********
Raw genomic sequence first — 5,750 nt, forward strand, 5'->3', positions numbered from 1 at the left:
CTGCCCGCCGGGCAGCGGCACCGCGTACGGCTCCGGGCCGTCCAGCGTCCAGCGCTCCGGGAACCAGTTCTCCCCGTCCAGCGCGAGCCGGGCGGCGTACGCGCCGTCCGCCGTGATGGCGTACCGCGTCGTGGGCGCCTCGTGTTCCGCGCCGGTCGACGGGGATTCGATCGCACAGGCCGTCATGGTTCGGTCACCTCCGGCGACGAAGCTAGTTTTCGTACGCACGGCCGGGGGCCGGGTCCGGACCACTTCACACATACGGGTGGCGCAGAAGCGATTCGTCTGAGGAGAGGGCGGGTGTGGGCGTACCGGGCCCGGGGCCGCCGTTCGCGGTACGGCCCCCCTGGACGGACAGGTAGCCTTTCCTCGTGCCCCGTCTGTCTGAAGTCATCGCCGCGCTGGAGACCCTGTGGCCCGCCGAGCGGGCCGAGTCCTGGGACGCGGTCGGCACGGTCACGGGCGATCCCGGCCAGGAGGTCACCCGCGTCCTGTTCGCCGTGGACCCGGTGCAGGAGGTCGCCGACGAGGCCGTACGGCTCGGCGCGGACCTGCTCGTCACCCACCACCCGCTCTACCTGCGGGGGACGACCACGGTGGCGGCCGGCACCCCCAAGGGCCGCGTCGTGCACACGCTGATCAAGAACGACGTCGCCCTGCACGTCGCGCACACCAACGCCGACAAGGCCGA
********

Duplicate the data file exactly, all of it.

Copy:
Raw genomic sequence first — 5,750 nt, forward strand, 5'->3', positions numbered from 1 at the left:
CTGCCCGCCGGGCAGCGGCACCGCGTACGGCTCCGGGCCGTCCAGCGTCCAGCGCTCCGGGAACCAGTTCTCCCCGTCCAGCGCGAGCCGGGCGGCGTACGCGCCGTCCGCCGTGATGGCGTACCGCGTCGTGGGCGCCTCGTGTTCCGCGCCGGTCGACGGGGATTCGATCGCACAGGCCGTCATGGTTCGGTCACCTCCGGCGACGAAGCTAGTTTTCGTACGCACGGCCGGGGGCCGGGTCCGGACCACTTCACACATACGGGTGGCGCAGAAGCGATTCGTCTGAGGAGAGGGCGGGTGTGGGCGTACCGGGCCCGGGGCCGCCGTTCGCGGTACGGCCCCCCTGGACGGACAGGTAGCCTTTCCTCGTGCCCCGTCTGTCTGAAGTCATCGCCGCGCTGGAGACCCTGTGGCCCGCCGAGCGGGCCGAGTCCTGGGACGCGGTCGGCACGGTCACGGGCGATCCCGGCCAGGAGGTCACCCGCGTCCTGTTCGCCGTGGACCCGGTGCAGGAGGTCGCCGACGAGGCCGTACGGCTCGGCGCGGACCTGCTCGTCACCCACCACCCGCTCTACCTGCGGGGGACGACCACGGTGGCGGCCGGCACCCCCAAGGGCCGCGTCGTGCACACGCTGATCAAGAACGACGTCGCCCTGCACGTCGCGCACACCAACGCCGACAAGGCCGA